–- Samuel Johnson to an aspiring writer
  • “A writer in residence never knows who will come through the door and my visitors ranged from ex-cons with short stories about exotic dancers to former accountants being retrained as creative writers . . . . One gentleman visited me every day until I gave him a writing assignment for his next visit. He never returned
    Armin Wiebe (Saskatoon Public Library Writer in Residence, 1992-3)

(Please share your “funnies” with me via my website at www.elizabethshih.com)


Some Highlights of “Word on the Street” (September 21st) …

Like many Saskatonians, I was fortunate to take in the city’s fourth annual “Word on the Street” festival in civic square on September 21st.

Of the more than 50 presenters, Amy Jo Ehman, one of the province’s best food writers, read from her new book, Out of Old Saskatchewan Kitchens, a history of food production in the province that includes more than 80 pioneers’ recipes (pre-1920). She chronicles how the procurement and policy of food affected the growth of the province.

Did you know that wheat was first grown in SK in 1754 in a fur trade post? Or that gardening was first done by First Nations and Metis people, through agricultural treaties?

In another session, renowned novelist, writer and activist Yann Martel spoke powerfully on how Martin Buber (I Thou [1923]) and Lewis Hyde (The Gift  [1983]) are two books that “might save the world” at a time when governments use the language of corporate exchange, not authentic self-other relationships, to write and enact policy.

The day’s standing ovation went to Alberta-based (former) freelance journalist Amanda Lindhout, who spoke candidly of the 15 months from 2008 that she spent in isolation and captivity, after being kidnapped by armed resistants in Somalia. Her captors were as young as 14, and held her in a country often described as the most dangerous in the world.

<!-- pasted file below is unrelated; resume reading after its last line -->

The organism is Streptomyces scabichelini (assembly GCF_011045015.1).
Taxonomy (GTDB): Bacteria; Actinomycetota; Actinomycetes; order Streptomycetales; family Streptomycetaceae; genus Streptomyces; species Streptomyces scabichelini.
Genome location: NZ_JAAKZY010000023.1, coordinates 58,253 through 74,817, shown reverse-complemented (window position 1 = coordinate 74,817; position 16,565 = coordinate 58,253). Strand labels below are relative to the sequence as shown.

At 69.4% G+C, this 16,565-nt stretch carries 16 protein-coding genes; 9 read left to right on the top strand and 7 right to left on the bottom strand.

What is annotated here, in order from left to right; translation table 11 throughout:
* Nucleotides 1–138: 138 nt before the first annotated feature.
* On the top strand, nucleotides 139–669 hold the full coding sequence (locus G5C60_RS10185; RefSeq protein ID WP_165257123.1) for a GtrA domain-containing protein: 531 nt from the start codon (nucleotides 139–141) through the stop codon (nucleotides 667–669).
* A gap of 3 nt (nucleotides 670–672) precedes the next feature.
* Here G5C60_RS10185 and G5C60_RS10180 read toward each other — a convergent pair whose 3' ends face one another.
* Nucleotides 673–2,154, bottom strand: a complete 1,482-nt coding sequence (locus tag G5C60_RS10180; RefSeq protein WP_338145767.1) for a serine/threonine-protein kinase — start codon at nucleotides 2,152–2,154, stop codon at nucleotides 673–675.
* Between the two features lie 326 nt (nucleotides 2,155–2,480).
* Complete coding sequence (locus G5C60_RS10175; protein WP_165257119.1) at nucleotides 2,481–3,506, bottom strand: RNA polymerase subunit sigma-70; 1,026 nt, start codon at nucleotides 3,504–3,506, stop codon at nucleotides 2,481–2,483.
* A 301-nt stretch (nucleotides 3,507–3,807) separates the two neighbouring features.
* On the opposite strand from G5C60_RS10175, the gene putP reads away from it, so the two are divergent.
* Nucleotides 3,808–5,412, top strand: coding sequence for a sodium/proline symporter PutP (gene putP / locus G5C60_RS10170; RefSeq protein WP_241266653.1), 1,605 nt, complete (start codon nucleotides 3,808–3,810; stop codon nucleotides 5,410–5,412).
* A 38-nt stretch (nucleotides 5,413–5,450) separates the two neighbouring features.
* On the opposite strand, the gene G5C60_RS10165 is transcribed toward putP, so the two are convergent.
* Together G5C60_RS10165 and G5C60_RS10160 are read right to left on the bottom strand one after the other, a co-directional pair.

Lindhout survived by the power of her imagination (her memoir is thus named, A House in the Sky), while her family back home raised the $1.5 Million ransom to secure her release.

Through therapy, Lindhout has found it possible to empathize with her captors: “From the seed of compassion, you can begin the process of forgiveness.”

She has since developed the “Global Enrichment Foundation,” raising money to assist the people of Somalia.

Other remarkable sessions included new readings by award-winning writers Alison Calder and Dave Margoshes.

These and many other presentations made wonderful use of our last, glorious Sunday of the summer.


Shop News . . .

Besides attending Saskatoon’s “Word on the Street” and an exciting “media tour” by the International Association of Business Communicators (IABC),  I recently joined in a mentoring circle of businesswomen, organized by the non-profit organization, Women Entrepreneurs of Saskatchewan (WE).

This circle, which includes professional women from every sector of the business world, is a place to share business histories as well as expertise. The circle’s smart, energetic and ambitious members create thoughtful community, support and share some laughter, too. Thanks to WE for organizing the group!


About Us . . .

Since 2011, Elizabeth Shih Communications has provided B2B marketing and communications services on the Prairies and across Canada.

Do you need help writing your “marcom” materials? Please contact me through my website, via the CASL-compliant email form, on each page, at www.elizabethshih.com .

Once I have received your permission, I’ll be delighted to discuss projects with you!

I help small- and medium-sized businesses create e-newsletters and related documents that secure good clients. Please visit my website for more information (www.elizabethshih.com).